This report aims to explain the underlying causes of slow growth, the likely constraints on growth, the consequences of slow growth and the policy shift that is needed to achieve this.
High unemployment and falling living standards may well remain a feature of life in the UK under prolonged slow economic growth. At the same time, further dramatic public spending cuts due to be rolled out after the general election inevitably mean ever starker choices about public service provision and welfare entitlements.
Plan C challenges policy makers, opinions formers and ordinary citizens to examine how we might best respond to this new reality. Does slow growth require a more profound shift in policy, expectations and culture? Might it even be possible for some things about our economy, society and culture to improve despite slow growth?
To begin to tackle these questions, there must first be clarity on what it is that the state should be doing and what role individuals have, as well as the degree of redistribution we want through public spending, welfare and taxation. Higher priority will need to be given to public spending that increases growth potential. Crucial long-term investments such as early years education to big infrastructure investment must be sustained in order to raise our productive potential.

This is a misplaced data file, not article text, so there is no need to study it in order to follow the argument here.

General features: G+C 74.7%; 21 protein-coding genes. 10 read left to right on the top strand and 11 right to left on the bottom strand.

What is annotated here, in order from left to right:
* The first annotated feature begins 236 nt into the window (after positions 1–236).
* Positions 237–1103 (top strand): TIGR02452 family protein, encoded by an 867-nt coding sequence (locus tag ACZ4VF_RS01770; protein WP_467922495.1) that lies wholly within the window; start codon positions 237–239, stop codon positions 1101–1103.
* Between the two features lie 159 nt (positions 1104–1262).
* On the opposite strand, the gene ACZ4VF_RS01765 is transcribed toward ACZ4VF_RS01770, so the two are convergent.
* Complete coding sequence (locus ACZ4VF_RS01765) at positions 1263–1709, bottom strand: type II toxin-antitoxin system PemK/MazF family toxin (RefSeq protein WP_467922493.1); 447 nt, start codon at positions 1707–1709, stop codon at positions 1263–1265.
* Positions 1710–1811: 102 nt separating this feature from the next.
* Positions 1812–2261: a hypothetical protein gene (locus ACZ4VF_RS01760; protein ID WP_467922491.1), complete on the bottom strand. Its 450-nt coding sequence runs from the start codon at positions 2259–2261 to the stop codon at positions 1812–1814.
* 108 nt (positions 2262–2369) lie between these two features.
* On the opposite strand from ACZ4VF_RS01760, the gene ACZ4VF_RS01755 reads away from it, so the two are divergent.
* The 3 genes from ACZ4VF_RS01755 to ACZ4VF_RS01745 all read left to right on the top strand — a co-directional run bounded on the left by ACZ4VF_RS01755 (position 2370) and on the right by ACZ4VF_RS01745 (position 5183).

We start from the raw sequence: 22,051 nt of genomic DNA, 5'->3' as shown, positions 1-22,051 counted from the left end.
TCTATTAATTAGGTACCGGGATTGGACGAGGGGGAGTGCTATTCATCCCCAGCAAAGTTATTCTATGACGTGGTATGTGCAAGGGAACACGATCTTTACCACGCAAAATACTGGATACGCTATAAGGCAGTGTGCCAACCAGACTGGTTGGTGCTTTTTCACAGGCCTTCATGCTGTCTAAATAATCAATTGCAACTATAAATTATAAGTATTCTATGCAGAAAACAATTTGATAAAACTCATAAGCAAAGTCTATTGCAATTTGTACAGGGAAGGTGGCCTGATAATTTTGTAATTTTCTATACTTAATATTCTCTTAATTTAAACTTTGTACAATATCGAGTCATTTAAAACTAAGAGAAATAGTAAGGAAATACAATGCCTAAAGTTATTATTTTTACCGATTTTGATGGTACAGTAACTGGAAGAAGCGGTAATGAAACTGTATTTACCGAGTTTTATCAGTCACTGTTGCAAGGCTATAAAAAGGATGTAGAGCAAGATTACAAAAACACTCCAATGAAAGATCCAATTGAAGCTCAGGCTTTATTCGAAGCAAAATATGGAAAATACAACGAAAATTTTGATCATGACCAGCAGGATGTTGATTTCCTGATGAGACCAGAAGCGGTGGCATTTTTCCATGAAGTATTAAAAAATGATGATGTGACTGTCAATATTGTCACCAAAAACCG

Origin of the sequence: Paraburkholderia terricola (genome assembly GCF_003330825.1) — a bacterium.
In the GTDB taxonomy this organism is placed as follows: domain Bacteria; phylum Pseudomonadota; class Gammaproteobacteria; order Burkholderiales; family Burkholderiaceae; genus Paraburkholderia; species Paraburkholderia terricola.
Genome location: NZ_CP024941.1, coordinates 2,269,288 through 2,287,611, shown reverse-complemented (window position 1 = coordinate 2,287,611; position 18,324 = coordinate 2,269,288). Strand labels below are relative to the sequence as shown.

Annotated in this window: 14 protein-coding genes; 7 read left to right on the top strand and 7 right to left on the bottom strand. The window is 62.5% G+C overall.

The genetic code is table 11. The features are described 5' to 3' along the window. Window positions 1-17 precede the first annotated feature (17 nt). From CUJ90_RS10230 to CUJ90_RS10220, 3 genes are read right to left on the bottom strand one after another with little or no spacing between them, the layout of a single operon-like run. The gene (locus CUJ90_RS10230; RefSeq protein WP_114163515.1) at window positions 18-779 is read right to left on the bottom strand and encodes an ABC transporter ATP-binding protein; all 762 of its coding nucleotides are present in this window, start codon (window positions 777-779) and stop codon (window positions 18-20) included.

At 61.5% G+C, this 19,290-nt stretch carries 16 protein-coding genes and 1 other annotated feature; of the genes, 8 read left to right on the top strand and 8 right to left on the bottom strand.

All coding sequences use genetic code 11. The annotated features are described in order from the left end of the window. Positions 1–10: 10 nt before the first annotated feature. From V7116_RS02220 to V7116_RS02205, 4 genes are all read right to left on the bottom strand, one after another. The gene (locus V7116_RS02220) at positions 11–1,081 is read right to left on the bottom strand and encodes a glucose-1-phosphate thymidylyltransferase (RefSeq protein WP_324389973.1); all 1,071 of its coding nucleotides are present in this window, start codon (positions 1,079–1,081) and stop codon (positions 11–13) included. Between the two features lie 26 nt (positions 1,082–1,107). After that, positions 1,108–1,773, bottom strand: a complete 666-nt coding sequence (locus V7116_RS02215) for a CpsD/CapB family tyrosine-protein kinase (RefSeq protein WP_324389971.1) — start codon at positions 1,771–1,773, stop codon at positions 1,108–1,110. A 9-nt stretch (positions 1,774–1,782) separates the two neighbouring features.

In Shaping up to Slow Growth, Nick Seddon, deputy director of Reform, and economist Vicky Pryce ask whether, faced with further retrenchment, it will it be possible through public service reform to protect the most vulnerable and universal service standards and if so how?
In the next paper Gavin Kelly discusses the link between economic growth and rising prosperity, in relation to issues such as fair pay, housing, childcare, part-time work and immigration.
With the economy in recession the RSA has commissioned a series of radical papers to discuss – how can we cope with significant long term slow growth?
This report follows warnings by economists that the UK economy may face a ‘decade of Japanese style stagnation’, with growth of less than 2 percent for the foreseeable future.